We have two important anniversaries this week: tomorrow is the 20th of the massacre in Tiananmen Square. Saturday will be the 65th of D-Day. Both events retain “educational value,” and today I shall try to remember why.

I was not around for D-Day. Recently I buried a father who was, and at an age to make me realize that the Second World War will soon exist only as book knowledge. Include, in that book, what was incised in stone over the battlefields of France, where Western leaders will gather on the weekend for verbal tributes, and where a few surviving veterans will recall the comrades of their vanished youth.

Much is forgotten, but nothing is lost. The whole history of the world is inscribed in God’s living memory. We will, according to this religious view, again glimpse that record on a Day of Judgement. I do not believe for one moment that what is forgotten therefore disappears. For that is the ostrich view of space and time, suitable only for those who are in hiding.

Everything that has happened, has happened, irreversibly, down to the little sparrow singing in the vine leaves, which we heard on waking, decades ago. And the loves and longings, the vain hopes and terrors, the poignancy in every heartbeat of lives lived under the death sentence, remain—everything as and when it was. God knows the name of every soldier who fell for freedom, on the beaches of Normandy, and on the pavement at Beijing.

I am saying something that would have been understood, generally, in my father’s generation. It would have been understood in the prison camps of Europe, where news of the D-Day landings travelled, with the exhilarating wind: “Our liberation is at hand!”

D-Day was the herald of a very great victory, over very dark forces. It was a moment when huge cosmic truths were stated in the language of historical time; and it happened among people still overwhelmingly Christian, in their understanding of things.

But the acts of the heroic are eventually forgotten, in this world. The battle against dark forces continues, and will continue indefinitely.

On battlefields and off, the front line between good and evil will continue to pass through every human heart. No final victory is ever won down here; nor any final defeat suffered. It is not in the dispensation of time, to deliver what lies outside time.

Which is why I mentioned the memory of God, in relation to acts of true heroism.

The Second World War ended in split decision. There was victory in the West, and nominal victory in the East, but as Churchill said, an Iron Curtain fell, and those to the east of it were abandoned to a Communist tyranny little different from the daily Nazi tyranny that had preceded the war; indeed, worse for being prolonged. Two generations were condemned to slavery: whole lives passed under the twitching thumbs of party apparatchiks, with only the briefest respites, in Berlin, in Warsaw, in Budapest, in Prague. And each of those respites, bloody.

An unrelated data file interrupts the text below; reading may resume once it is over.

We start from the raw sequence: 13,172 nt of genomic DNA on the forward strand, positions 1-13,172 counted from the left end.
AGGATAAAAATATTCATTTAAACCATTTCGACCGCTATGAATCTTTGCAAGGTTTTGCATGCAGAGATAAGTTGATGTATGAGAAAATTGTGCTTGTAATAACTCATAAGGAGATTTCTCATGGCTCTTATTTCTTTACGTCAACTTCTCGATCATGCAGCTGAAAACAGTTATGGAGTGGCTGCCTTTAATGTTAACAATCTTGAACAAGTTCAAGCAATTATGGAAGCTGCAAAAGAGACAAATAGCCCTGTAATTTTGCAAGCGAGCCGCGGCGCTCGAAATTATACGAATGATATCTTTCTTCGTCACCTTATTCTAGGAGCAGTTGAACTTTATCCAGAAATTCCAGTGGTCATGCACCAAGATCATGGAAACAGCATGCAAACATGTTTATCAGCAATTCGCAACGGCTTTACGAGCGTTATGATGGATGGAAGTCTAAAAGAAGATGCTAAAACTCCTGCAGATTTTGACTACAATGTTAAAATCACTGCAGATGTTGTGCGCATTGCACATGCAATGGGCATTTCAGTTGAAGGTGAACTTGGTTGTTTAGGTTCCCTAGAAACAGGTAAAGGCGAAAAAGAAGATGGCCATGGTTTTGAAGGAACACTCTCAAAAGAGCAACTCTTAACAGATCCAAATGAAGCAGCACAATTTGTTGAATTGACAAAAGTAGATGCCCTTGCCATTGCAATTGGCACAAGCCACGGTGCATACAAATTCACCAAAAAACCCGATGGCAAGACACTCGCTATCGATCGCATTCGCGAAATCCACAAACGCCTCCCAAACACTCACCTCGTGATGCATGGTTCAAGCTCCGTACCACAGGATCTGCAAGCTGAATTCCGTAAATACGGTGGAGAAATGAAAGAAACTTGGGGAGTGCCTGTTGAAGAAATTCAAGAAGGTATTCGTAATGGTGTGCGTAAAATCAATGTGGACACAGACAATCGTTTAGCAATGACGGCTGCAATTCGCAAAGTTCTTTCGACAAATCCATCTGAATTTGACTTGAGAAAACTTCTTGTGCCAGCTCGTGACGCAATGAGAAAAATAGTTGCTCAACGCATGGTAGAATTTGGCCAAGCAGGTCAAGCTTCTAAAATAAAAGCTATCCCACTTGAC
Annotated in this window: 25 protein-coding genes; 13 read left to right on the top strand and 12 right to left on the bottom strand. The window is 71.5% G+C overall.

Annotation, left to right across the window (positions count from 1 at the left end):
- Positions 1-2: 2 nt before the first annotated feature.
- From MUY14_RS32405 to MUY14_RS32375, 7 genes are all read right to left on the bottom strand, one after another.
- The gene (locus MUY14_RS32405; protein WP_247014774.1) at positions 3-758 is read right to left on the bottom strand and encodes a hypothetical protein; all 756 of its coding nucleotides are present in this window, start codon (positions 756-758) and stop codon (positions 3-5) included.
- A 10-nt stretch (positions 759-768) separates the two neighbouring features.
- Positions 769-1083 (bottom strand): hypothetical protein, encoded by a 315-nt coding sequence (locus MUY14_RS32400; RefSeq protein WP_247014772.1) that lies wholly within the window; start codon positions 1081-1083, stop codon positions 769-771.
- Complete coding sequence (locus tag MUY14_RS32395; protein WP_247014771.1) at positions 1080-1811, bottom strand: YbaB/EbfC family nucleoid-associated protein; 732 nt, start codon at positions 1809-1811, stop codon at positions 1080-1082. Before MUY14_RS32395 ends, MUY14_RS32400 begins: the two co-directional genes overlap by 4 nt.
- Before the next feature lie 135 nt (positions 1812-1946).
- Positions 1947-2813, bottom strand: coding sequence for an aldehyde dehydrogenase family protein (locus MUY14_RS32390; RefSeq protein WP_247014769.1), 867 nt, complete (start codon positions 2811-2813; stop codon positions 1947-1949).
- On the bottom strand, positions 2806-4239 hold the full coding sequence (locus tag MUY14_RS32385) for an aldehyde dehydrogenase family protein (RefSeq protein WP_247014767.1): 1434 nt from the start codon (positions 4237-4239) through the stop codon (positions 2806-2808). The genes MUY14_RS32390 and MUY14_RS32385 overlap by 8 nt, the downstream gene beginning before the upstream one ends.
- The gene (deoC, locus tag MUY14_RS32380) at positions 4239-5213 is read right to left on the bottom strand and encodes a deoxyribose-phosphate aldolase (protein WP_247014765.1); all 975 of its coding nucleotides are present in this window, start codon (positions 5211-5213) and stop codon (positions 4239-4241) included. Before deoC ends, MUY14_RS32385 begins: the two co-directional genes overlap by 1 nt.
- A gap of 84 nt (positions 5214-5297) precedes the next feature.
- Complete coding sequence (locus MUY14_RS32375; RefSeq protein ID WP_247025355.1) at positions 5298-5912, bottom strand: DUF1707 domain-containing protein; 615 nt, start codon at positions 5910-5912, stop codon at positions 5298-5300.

It was a mixed result also within the West, for it seems today that we learned nothing, and the principles for which men and women once died have been progressively abandoned in our public life. Yes we have democracy, of a sort: mass democracy, and rule in the name of numbers. But the numbers have been used to establish Nanny States that deeply impinge our freedom, and to advance the very cause of atheist materialism that once marked Nazi, Fascist, and Communist regimes as exceptional.

The people of China are now passing out of the third generation of Communist tyranny. Outwardly, it has eased. The Red Chinese state has relaxed its controls over minor arrangements in everyday life, to the extent of permitting the kind of “capitalist” consumerism that can enhance its own power.

We have been left with less to choose than we think, between the two systems, for we now have centrally-administered materialism in both East and West.

The soldiers who fell in Normandy were not fighting for swimming pools and home entertainment centres. They had before them a view of the dignity of man: of things worth more than life itself. The students who stood in Tiananmen Square—who raised the home-made statue of Lady Liberty—did not die for the sake of cellphones, and skyscrapers in Shanghai. They faced the tanks and bullets of the “People’s Revolutionary Army” with something more substantial in their hearts.

Yet the generation after them, there as here, has been largely bought off with the false promise of material prosperity. There, as here, we have agreed to become a kind of indentured labour, on the promise that we will be taken care of, cradle to grave.

Let us at least celebrate, for a moment in time, men and women who were better than we are.

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